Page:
AT FIRST GLANCE James Holland’s book looks like a tremendously serious piece of history: 400-odd pages including detailed maps; appendices with the precise figures for Hurricane and Spitfire production from November 1940 to December 1941; a note on pronunciations explaining why the author has preferred British military usage to authentic native Maltese; ten pages of notes citingobscure files from the Imperial War Museum; a glossary telling us what ‘folbot’, ‘sangar’, ‘scramble’ and ‘trim’ mean in military parlance; eight pages of bibliography and sources, including the combat patrol reports of HMS/S Unseen. and interviews with thirty or so of those who were in Malta during the siege; and two pages of acknowledgements, beginning with a mention of the former fighter pilot and recent best-selling autobiographer, Geofh-ey Wellum, who had a seminal conversation with the author in a pub.
By the time I got to the bottom of page 4, however, I was confused.
Flashes of light pulsing across his wing catch his eye, then a loud crack and the plane reels as though punched by a giant fist. A lurch in his chest and a glance in the mirror – Messerschmitts, two of them, and his Hurricane has been badly hit. Where the hell did they come from? Alex flings the plane from side to side, but he simply doesn’t have enough height or speed. A frantic glance behind: they’re still there, still firing at him. Try not to panic, try not to panic. More bullets riddle his plane and now there’s smoke, pouring from the engine and rapidly filling the cockpit. Fear – stark fear. So little time to think clearly. Another glance around and the planes have vanished – they know they’ve got him.
Steady on, I thought. Any moment it will be ‘Bandits at dawn, Jerry’s on your shoulder’. This is Biggles meets Antony Beevor. In a rather defensive-sounding note at the end of the book Holland concedes that this part of the book (the Prologue) has been ‘largely dramatised’. However, he says, he has visited the crash-site twice with people from local museum foundations and associations, and the story as he tells it represents ‘what we considered to be the most likely course of events’.
In fact the pilot concerned, a young man named Alex Mackie, died of his wounds four days later and, as Holland admits, what he thought or said to himself in those last moments ‘can only be imagined’. This is, of course, what the author has done, and continues to do from time to time and in different ways throughout the book.
Inevitably, I think, this leads to confusion. One minute you’re digesting a learned tract on the precise Defending working of the ‘asdic’ device pioneered by the Allied Submarine Detection Investigation Committee and the next you feel as if you ‘re reading a film-script.
This is a pity because the story of Malta GC is good enough to need no varnish: gallant little British colony in the Mediterranean defies might of Third R eich. As the author makes plain, there is a wealth of published and unpublished material to draw on, including extraordinary heroics, romantic interludes, bungling at every level and on all sides, and ultimately a victory of sorts snatched from the jaws of defeat.
The painstaking research is there for all to see, but I have some niggling doubts. Take the Battle of Taranto, for in st an ce. This was an engageme nt in which Swordfish biplanes from the aircraft carrier Illus trious effectively destroyed the Italian fleet at anchor in its home port. My understanding was that a key player, if not the actual leader of the attack, was a ‘ Flying Marine’ called ‘Ollie’ Patch, who was awarded the DFC for his part in the battle. Patch was a neighbour of my parents’ in Wiltshire and I wrote hi s obituary for the Daily Telegraph. I suppose, on reflection, that I only have his word for what happened, but he was an exceptionally modest man and I don’t think he’d have made it up. So I’m surprised he doesn’t get a mention here. Actually the pil o ts w ho carr ied out the ac ti on ge t very little attention, unlike th e o bviously ga llant and much-decorated Flight Lieutenant Adrian ‘Warby’ Warburton. I am certa inly not disputing Warby’s importance or bravery, but at the end of the day it was the pilots who did the damage. Warby only took the photographs.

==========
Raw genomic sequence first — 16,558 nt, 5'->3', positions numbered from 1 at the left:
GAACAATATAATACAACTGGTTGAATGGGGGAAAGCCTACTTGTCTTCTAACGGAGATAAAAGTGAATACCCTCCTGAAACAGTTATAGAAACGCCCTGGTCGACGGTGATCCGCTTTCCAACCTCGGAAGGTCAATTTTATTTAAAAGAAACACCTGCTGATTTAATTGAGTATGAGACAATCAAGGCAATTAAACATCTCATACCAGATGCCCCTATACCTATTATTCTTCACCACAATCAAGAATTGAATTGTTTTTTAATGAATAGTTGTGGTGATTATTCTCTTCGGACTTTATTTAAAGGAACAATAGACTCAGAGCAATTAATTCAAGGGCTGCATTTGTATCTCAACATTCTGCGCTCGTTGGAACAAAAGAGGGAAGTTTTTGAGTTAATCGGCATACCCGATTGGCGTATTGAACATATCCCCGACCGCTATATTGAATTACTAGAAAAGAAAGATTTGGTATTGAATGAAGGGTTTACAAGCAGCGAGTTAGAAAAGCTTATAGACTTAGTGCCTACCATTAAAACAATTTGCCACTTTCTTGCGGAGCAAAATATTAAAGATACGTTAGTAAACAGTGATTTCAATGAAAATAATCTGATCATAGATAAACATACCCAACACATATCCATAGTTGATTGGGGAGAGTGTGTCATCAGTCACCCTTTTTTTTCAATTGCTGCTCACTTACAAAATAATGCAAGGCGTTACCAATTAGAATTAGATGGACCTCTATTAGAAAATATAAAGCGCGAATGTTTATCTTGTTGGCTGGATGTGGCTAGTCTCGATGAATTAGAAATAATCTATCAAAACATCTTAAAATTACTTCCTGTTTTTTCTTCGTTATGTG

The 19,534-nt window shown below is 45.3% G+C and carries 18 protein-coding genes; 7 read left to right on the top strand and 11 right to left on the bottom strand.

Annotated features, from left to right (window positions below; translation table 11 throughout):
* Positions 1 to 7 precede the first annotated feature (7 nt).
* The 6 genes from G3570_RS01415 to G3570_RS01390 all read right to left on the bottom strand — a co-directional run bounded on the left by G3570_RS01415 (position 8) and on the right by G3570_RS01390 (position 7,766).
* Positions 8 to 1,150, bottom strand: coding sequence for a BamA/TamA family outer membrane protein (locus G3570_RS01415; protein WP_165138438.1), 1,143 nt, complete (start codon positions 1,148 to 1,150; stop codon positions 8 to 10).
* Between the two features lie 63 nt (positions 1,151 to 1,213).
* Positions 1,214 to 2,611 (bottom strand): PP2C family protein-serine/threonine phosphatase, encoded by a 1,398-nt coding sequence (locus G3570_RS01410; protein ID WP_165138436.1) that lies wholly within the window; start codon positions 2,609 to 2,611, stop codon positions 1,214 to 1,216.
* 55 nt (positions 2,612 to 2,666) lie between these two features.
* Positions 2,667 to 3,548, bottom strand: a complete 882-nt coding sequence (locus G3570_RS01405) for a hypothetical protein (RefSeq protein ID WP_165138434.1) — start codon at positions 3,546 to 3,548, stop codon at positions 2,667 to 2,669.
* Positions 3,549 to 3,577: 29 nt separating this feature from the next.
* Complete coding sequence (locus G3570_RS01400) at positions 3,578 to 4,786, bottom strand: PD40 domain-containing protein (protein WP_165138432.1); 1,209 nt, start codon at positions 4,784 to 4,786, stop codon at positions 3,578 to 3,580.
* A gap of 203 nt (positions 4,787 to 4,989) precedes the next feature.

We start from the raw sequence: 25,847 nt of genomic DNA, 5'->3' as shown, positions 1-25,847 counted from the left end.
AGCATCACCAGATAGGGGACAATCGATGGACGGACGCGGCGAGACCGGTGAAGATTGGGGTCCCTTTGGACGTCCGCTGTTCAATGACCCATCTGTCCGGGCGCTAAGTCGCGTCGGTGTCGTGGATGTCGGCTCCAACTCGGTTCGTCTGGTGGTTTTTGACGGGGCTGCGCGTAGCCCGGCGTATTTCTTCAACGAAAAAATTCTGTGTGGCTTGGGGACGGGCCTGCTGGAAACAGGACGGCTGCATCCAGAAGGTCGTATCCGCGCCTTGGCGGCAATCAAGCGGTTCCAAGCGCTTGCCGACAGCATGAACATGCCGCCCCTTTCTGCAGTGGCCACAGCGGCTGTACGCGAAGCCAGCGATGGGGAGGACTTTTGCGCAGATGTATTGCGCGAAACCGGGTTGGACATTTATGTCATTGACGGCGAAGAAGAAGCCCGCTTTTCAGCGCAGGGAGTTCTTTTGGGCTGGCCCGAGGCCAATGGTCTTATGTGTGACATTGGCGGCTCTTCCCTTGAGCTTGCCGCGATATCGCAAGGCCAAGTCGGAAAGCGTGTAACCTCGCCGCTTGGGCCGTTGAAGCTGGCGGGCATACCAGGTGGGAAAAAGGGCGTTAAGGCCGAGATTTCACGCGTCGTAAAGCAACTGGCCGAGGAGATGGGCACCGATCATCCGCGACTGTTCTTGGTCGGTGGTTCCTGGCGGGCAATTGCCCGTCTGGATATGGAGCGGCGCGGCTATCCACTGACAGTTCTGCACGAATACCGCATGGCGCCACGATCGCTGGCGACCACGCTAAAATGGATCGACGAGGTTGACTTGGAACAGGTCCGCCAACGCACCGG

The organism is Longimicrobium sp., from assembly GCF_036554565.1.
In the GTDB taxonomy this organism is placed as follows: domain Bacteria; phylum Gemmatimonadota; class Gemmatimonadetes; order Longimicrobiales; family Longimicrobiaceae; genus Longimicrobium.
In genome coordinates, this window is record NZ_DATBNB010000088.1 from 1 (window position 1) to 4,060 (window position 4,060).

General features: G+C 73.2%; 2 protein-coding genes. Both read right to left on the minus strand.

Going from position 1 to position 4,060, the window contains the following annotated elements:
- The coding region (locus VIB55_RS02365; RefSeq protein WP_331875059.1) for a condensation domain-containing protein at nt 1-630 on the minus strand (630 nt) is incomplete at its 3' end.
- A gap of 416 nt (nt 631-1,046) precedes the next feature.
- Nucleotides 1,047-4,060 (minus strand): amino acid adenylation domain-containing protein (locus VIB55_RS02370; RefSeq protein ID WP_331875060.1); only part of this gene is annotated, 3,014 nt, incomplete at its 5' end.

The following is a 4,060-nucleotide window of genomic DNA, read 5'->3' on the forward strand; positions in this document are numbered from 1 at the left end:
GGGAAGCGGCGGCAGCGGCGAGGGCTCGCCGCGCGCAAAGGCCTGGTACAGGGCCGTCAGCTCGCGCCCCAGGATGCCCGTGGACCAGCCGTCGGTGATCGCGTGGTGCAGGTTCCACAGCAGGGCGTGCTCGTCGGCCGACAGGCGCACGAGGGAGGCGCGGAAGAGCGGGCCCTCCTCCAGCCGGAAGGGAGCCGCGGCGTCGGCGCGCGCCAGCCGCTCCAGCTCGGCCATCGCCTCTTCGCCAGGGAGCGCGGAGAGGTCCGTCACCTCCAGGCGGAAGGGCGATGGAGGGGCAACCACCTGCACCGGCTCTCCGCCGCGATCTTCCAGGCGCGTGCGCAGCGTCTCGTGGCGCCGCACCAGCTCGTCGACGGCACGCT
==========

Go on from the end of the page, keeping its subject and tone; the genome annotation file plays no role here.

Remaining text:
Holland also Malta describes the Battle of Ma tapan . H ere too , w hil e no expert, I have th at dan gero us thin g: ‘a little knowledge’. A young officer present at Matapan was Prince Philip, then a Prince of Greece rather than Britain but a fully paid-up member of our R oyal Navy. His logbook account of what he witnessed is in the public domain and is just the sort of vivid first-hand reportage on which this book thrives. I’m surprised it’s not quoted here.
Malta, where my father was Brigade Major with the Royal Marines less than five years after the famous siege ended, provided me with some of my earliest and most vivid memories. And in these pages I find, sadly, that the island does not quite come alive. The author has obviously spent a lot of time there, but for me he doesn’t really evoke its unique smell, feel and atmosphere.
In many ways this book reminds me of Wellum’s au tobiography, and I find both most resistible for the same reason. There are some passages where the recall is just too total and too vivid to be convincing, and I had a nagging aware ness that in making so much of the exploits of a relative few, the author has served too many others less than justly.
I feel guilty about saying this, James Holland is obviously young and this is his first book. It’s full of work. Many o th ers will enjoy it more than I did . Indeed, I can well imagine it selling a great many copies, and possibly being made into a film.